Find Your Park, Find Yourself


by Courtney Butler, SCA Centennial Volunteer Ambassador

Cape Cod is one of the most popular destinations in all of Massachusetts. People endure hours in their cars for a single moment on its shores. But how many of us really know this place?

Most visitors, and even many locals, are unaware of the Cape’s native Wampanoag culture. Or that the Mayflower landed here before its pilgrim passengers settled in Plymouth. Or that Henry David Thoreau routinely walked this 25-mile “bare and bended arm” of sand and authored numerous uplifting accounts of his journeys.

Even less recognized is that Cape Cod is changing. Regardless of when you came here last, it’s different now. Erosion claims up to 40 feet of oceanfront each year — sometimes half that in a single storm. The recent increase in the gray seal population is a source of entertainment for tourists, though folks seem less amused by the predatory great white sharks that have followed. And as global temperatures rise, birds that used to winter on the Cape are ranging farther north, and many species of plankton — a primary food source for many marine animals — are in disconcerting decline.

Still, one of the largest unknowns here on the state’s eastern tip is that we are home to a national park: Cape Cod National Seashore. I’m a volunteer ambassador with the Student Conservation Association (SCA), a national organization dedicated to building the next generation of conservation leaders. As the National Park Service gears up for its 100th anniversary later this year, there are “centennial volunteer ambassadors” like me at scores of parks across America, reaching out to local communities and beyond, and encouraging people to discover the histories, wonders and responsibilities of national parks.

Yes, I said “responsibilities.” National parks are public lands and you, me, all of us are “the public.” We own places like Cape Cod — sorry, no timeshares — and therefore have an obligation to see that they are valued and protected well into the future.

For me, that means volunteering to spread the word, organizing service projects, and keeping an eye out for endangered shorebirds. For others, however, it may start with seeing Cape Cod National Seashore in a whole new light.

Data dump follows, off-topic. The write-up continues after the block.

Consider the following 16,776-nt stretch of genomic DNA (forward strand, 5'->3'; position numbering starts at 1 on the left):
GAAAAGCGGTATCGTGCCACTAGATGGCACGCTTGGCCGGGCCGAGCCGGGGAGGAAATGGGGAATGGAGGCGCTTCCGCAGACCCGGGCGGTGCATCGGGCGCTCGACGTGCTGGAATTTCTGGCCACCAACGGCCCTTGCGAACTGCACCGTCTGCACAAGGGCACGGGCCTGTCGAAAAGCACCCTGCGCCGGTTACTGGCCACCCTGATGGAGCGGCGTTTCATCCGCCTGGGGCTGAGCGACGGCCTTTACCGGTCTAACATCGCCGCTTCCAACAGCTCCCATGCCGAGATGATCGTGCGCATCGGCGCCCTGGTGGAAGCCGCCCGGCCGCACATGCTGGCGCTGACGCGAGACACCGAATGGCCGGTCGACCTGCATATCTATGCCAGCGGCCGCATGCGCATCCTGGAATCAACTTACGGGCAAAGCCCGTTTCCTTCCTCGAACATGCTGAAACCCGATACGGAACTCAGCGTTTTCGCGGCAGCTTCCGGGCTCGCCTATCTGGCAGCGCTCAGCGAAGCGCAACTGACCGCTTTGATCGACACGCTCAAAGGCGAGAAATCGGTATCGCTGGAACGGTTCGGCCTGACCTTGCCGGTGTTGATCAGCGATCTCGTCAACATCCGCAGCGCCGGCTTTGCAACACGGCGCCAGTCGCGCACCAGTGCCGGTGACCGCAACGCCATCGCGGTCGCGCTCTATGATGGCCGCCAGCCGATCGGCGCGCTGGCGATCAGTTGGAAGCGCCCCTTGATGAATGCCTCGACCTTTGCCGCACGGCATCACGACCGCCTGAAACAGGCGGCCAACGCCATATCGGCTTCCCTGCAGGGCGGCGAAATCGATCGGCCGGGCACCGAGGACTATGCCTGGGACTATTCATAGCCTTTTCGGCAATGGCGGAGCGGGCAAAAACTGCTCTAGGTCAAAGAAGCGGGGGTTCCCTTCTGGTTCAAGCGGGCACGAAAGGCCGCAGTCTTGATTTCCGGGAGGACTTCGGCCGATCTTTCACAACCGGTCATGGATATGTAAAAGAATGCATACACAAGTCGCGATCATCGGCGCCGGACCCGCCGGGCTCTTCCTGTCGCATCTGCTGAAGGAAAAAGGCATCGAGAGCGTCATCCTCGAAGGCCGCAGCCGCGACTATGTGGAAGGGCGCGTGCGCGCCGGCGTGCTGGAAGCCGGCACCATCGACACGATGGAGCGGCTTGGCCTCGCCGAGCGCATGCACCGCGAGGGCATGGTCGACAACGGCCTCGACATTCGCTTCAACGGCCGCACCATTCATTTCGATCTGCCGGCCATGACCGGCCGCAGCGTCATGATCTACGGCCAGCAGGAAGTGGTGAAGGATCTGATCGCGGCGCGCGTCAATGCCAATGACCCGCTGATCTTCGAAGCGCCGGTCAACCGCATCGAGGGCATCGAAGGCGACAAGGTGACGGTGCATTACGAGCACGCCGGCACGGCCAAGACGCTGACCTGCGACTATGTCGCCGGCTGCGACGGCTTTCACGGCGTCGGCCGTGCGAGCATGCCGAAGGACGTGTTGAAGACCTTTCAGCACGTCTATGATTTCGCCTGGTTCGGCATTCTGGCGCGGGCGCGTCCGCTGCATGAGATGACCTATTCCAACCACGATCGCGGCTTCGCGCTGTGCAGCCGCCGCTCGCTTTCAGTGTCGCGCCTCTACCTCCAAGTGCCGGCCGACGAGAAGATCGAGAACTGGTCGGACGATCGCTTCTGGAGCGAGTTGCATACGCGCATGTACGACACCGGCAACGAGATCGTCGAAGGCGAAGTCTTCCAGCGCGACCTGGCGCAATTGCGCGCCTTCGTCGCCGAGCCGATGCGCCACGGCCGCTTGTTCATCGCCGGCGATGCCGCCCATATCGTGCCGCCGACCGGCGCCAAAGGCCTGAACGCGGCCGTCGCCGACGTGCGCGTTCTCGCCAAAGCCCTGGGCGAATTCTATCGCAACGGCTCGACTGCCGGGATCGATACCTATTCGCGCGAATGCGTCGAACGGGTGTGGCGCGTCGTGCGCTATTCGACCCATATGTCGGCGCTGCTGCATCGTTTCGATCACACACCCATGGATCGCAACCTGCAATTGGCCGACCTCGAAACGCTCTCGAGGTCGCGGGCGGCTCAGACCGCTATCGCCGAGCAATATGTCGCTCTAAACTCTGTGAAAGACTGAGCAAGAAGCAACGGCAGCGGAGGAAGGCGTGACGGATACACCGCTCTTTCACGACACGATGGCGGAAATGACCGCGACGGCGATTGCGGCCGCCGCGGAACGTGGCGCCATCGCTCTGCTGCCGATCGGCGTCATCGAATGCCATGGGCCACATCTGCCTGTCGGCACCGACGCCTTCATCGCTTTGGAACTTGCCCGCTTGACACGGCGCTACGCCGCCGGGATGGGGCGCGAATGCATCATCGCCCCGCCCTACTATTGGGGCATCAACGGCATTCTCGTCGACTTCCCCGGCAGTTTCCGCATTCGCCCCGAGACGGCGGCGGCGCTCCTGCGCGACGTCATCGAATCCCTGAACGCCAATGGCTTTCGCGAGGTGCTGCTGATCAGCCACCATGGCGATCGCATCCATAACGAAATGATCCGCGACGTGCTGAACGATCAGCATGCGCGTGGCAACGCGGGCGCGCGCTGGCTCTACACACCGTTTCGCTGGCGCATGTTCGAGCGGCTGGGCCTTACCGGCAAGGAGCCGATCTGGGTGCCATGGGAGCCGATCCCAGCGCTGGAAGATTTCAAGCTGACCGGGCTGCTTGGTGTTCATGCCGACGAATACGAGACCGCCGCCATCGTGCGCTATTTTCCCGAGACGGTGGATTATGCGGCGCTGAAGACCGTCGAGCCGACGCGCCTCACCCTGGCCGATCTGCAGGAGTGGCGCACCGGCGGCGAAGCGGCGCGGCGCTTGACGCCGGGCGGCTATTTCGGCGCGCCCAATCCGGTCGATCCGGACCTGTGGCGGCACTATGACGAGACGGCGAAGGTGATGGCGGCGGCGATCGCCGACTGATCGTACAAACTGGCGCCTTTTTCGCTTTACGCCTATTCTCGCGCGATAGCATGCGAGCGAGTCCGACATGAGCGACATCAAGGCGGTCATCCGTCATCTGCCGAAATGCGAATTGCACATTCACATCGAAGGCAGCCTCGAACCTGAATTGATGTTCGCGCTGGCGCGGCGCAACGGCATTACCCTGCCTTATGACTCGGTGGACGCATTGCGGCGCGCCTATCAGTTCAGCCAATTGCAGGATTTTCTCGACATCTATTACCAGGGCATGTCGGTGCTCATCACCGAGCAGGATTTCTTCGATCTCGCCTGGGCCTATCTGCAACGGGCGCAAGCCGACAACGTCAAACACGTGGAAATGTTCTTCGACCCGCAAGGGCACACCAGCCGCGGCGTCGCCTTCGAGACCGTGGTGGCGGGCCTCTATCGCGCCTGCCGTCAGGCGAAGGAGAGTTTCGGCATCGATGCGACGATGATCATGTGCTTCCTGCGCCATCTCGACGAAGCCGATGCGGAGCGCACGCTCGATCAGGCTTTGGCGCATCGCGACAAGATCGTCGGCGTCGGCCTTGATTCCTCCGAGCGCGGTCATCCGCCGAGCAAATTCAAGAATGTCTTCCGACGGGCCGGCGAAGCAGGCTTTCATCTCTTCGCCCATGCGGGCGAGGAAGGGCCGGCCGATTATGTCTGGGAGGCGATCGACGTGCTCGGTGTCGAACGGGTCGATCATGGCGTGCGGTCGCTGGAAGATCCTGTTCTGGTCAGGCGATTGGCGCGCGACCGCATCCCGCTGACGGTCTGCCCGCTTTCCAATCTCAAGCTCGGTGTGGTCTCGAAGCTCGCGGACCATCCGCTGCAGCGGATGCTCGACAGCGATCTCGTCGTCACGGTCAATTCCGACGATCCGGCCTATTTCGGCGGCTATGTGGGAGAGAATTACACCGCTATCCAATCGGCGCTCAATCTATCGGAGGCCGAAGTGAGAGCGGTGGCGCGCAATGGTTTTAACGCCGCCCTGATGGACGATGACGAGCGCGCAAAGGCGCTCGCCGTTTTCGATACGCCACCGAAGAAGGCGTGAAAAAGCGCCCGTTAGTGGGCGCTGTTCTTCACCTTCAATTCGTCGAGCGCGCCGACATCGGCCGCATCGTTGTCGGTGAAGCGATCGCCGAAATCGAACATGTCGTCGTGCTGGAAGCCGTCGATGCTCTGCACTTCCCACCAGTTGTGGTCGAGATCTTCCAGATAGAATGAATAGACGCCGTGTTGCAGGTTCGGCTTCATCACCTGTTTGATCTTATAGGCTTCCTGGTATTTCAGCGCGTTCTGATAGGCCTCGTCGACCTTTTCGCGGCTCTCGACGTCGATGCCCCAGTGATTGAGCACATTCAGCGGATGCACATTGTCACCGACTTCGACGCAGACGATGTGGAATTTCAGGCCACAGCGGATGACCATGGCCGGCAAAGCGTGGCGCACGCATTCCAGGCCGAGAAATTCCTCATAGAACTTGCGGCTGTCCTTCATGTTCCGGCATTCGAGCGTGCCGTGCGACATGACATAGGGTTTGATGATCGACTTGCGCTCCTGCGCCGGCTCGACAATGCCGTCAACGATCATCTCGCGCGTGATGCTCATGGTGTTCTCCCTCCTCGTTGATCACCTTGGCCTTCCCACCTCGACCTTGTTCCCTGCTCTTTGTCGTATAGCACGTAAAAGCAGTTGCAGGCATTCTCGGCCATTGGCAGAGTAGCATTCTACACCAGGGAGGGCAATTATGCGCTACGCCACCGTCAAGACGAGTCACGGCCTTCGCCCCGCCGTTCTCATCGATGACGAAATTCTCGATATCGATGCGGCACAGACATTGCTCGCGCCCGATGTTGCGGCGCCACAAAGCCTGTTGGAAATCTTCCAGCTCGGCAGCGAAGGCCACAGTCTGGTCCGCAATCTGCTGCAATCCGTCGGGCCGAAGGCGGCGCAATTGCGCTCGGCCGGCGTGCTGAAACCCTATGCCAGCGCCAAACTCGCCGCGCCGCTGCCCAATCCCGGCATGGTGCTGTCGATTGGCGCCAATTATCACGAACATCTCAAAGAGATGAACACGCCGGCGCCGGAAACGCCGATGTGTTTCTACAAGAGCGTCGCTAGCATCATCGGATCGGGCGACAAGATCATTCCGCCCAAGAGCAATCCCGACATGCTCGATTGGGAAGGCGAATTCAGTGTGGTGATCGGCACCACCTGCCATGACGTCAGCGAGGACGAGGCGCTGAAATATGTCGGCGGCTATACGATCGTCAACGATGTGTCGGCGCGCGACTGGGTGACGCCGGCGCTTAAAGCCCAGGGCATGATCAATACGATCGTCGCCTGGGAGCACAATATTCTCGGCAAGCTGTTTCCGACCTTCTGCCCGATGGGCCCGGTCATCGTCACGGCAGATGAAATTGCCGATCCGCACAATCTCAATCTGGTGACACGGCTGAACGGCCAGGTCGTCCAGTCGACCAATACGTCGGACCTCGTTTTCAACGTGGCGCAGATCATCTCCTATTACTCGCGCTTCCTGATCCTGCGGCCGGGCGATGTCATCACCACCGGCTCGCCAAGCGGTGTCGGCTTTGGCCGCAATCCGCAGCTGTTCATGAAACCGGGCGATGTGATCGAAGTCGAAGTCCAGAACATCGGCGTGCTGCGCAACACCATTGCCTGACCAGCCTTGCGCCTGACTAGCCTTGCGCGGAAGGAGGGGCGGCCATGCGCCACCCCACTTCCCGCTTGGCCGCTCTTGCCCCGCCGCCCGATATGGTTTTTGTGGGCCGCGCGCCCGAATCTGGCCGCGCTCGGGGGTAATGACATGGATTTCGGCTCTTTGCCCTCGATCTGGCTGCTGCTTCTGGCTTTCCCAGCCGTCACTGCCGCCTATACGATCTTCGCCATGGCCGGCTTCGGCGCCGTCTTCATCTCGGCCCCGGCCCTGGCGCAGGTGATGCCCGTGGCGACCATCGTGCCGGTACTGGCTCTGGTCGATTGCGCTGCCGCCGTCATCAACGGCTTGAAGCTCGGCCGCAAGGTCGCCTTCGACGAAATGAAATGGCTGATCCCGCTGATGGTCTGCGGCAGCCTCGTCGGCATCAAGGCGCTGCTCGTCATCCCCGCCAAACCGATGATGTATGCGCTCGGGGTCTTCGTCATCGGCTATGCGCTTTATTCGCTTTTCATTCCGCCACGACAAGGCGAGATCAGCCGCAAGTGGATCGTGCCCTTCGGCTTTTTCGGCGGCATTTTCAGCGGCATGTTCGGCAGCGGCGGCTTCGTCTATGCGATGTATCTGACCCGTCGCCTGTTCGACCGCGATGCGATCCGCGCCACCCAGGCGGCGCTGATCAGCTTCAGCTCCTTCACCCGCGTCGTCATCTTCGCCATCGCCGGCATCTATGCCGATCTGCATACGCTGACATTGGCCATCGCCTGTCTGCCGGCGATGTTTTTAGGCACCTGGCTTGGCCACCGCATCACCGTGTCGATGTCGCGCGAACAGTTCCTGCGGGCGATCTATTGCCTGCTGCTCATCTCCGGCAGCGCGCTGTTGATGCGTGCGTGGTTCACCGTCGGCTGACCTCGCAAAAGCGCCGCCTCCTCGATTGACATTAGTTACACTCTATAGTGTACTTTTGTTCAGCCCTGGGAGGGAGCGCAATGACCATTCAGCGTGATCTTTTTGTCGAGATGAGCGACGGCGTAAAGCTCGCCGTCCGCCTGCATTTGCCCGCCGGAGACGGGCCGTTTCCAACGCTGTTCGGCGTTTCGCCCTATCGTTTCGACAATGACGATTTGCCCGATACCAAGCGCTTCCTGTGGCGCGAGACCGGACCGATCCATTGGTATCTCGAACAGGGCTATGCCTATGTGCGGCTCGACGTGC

The rich history of this land means no matter where you are from or where you are going, you will likely share a bond with almost everyone else. If not, just stand on a dune with the surging ocean to one side and the tranquil bay on the other, and you’ll see Cape Cod National Seashore as the middle ground that erases disparities and restores peace of mind.

Through SCA, I’ve found diversity within the national park system functions much the same way. But there is also cause for concern.

National parks have been called America’s best idea, but for many they are becoming an afterthought as modern life accelerates, ties to technology increase and people migrate to cities. Additionally, nearly 80 percent of park visitors are white, which means huge portions of the country’s richly diverse population enjoy no connection to national parks. And the numbers of young visitors have been sliding for years.

These trends are clearly unsustainable if the second century of national parks is to equal or exceed the first. Climate change offers a perfect example of what happens when we turn our backs on nature with no consideration of the consequences. This year’s National Park Service centennial offers all of us “deed holders” a perfect opportunity to stop acting like absentee landlords and explore the public lands we own.

The United States is home to more than 400 national parks, monuments, battlefields, memorials and historic sites in addition to Cape Cod National Seashore. These amazing places collectively represent a deep, common heritage that connects us in so many ways. And when you “find your park,” as the centennial slogan implores, you’ll find those bonds. You may even find yourself.

— Courtney Butler, a graduate of Johnson & Wales University in Providence, Rhode Island, is an intern at the Cape Cod National Seashore for the Student Conservation Association, for whom she wrote this essay.

See this column in the Cape Cod Times

Student Conservation Association